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“America needs to reconsider its punitive approach to “the so-called war on drugs,” presidential candidate John Edwards said here today.”

Source: DesMoinesRegister.com: Edwards: War on drugs too punitive

Something like this coming from a (somewhat) viable presidential candidate twenty years ago would be sufficient to bury his chances of being elected. It seems that we’ve come a long way since the “Casual drug users should be taken out and shot. Smoke a joint, lose your life.” pronouncement by the former Los Angeles Police Chief and the founder of the D.A.R.E. program Daryl Gates on September 5, 1990. Thankfully, today we don’t hear diatribes like this too often.

I hope that the changing nature of drug policy discourse is reflective of the changing social attitudes towards the punitive approach to the drug issues. Even, such admittedly obscurantist entity as the federal Office of National Drug Control Policy lists the “balanced drug control policy” as its main national priority – instead of stressing slash-and-burn tactics in the War on Drugs that it has continued to promote. It is good to see the menacing approach a la William Bennet or Daryl Gates go out of fashion – at least as far as the drug policy debate is concerned, albeit is still hasn’t translated into real action.

I wonder whether we are going to reach a tipping point where all these shy harbingers of common sense would saturate into a mass breaking of the flood gates that would allow the common sense voices to permeate drug policy discourse and, finally, result in real change.

Originally written on November 23, 2007

Marijuana useful in treating cancer?

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Jack Herer, the author of The Emperor Wears No Clothes writes:

In 1974, Virginia Medical College in Richmond, Virginia did research on tumors of the lung, brain, liver and kidney using mice and rats. Incredible things were done. The cancer stopped growing and in most cases even reversed itself 100 percent. Some of the mice who were given cancer and treated with cannabis actually lived longer than some of the controlmice who were not even given cancer! It was found that marijuana is the best thing to treat cancer of the lungs, brain, etc. After that they were stopped from doing anymore research at all by first Nixon and then Ford.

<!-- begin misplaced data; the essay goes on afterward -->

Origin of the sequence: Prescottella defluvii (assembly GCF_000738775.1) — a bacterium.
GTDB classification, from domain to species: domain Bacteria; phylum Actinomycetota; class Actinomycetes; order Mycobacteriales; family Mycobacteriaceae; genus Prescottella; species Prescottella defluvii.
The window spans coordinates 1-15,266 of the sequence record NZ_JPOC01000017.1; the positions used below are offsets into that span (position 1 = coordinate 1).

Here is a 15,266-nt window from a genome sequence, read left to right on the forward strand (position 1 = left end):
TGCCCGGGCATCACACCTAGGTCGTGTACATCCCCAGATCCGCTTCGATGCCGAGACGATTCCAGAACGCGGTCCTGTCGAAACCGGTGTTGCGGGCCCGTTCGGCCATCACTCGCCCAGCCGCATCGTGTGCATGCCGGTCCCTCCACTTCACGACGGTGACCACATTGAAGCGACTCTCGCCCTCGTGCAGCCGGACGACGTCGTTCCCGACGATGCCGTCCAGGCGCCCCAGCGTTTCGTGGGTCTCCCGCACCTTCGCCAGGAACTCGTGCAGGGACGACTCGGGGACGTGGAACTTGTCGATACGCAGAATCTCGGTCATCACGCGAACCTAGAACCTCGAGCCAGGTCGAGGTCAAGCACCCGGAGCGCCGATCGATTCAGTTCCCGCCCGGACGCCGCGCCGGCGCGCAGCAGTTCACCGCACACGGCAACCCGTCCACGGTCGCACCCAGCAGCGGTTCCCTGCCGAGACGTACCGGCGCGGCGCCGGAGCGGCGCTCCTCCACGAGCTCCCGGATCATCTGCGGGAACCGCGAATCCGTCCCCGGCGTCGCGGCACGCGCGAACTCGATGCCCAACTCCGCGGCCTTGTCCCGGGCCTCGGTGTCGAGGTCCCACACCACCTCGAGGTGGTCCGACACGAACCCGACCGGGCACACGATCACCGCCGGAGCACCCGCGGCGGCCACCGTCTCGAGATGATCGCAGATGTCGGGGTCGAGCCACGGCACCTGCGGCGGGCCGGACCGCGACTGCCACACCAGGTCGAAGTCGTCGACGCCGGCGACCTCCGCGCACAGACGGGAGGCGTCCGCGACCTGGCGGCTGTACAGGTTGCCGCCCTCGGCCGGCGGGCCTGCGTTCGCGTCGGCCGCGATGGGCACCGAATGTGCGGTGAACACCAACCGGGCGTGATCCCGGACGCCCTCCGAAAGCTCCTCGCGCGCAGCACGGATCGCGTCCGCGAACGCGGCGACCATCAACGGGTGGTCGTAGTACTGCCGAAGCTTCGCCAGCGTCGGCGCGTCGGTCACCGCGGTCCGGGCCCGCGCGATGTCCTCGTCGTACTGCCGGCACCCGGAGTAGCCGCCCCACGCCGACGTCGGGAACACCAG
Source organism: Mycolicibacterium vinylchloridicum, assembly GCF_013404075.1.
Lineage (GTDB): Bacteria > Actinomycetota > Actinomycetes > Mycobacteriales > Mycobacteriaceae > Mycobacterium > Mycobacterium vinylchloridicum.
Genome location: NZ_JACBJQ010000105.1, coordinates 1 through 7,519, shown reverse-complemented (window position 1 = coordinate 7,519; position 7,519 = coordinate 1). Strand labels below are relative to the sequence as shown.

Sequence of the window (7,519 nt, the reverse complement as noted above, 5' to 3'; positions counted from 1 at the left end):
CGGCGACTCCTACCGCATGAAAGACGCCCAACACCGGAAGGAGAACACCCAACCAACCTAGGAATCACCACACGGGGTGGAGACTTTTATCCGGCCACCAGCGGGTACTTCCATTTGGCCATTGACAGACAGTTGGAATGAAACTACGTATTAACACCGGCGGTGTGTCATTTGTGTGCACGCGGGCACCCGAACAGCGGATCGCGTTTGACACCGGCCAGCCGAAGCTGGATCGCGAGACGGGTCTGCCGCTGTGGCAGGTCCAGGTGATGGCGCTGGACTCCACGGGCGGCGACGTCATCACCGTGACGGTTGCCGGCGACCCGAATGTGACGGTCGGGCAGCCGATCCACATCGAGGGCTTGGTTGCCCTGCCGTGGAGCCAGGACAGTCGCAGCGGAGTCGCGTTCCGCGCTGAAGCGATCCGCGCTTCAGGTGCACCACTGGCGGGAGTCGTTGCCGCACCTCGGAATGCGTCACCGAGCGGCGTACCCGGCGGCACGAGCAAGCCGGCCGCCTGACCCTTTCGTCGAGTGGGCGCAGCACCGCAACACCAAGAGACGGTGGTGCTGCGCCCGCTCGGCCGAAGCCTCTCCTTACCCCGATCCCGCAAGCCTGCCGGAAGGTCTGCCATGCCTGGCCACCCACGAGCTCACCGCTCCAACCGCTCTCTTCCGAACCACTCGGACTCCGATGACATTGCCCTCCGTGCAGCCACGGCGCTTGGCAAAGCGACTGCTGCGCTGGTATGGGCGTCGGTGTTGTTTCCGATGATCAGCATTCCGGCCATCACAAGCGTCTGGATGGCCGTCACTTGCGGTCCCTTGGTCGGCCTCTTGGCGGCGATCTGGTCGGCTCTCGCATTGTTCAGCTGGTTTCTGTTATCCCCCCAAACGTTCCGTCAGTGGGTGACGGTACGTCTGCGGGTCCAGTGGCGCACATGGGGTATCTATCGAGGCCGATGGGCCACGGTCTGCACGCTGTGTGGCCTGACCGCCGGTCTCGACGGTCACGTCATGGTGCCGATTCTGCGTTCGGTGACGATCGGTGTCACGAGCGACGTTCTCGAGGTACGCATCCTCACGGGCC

Source: Jack Herer’s Home Page

Well, I was sort of skeptical – but then, I found the link to the Virginia the study that he mentions. The synopsis indeed shows that

Lewis lung adenocarcinoma growth was retarded by the oral administration of delta9-tetrahydrocannabinol (delta9-THC), delta8-tetrahydrocannabinol (delta8-THC), and cannabinol (CBN), but not cannabidiol (CBD).

Upon a further search, a study done in Spain in 2000 turned up:

Here, we show that intratumoral administration of Delta9-tetrahydrocannabinol and the synthetic cannabinoid agonist WIN-55,212-2 induced a considerable regression of malignant gliomas in Wistar rats and in mice deficient in recombination activating gene 2. Cannabinoid treatment did not produce any substantial neurotoxic effect in the conditions used.

Finally, the pilot study involving nine patients suffering from glioblastoma – a type of brain cancer, concluded that

Delta(9)-Tetrahydrocannabinol inhibited tumour-cell proliferation in vitro and decreased tumour-cell Ki67 immunostaining when administered to two patients. The fair safety profile of THC, together with its possible antiproliferative action on tumour cells reported here and in other studies, may set the basis for future trials aimed at evaluating the potential antitumoral activity of cannabinoids.

Basically, that’s strong evidence that THC may indeed be effective in treating certain types of cancers. Something like that – I would think – would get plenty of media attention; however there wasn’t much apparently, since even myself, who actively looks for these types of news, wasn’t aware of this.

Suppressing the results of the Virginia study… ignoring credible results of European studies… obstructing studies into THC’s medicinal properties… the amazing consistency of government’s resistance to acknowledging the therapeutic value of marijuana really makes me wonder: it can’t be just about the desire of the anti-drug warriors to retain the lion’s share of their budget. There has to be some compelling reason behind this: a reason so sinister, that the government doesn’t want to disclose it out of concern for our feeble minds… But – I don’t usually subscribe to conspiracy theories – the ugly and banal truth is likely that it is all about the money. Apparently, the well-financed moral posturing is more important than a chance to save lives and alleviate suffering of thousands of people.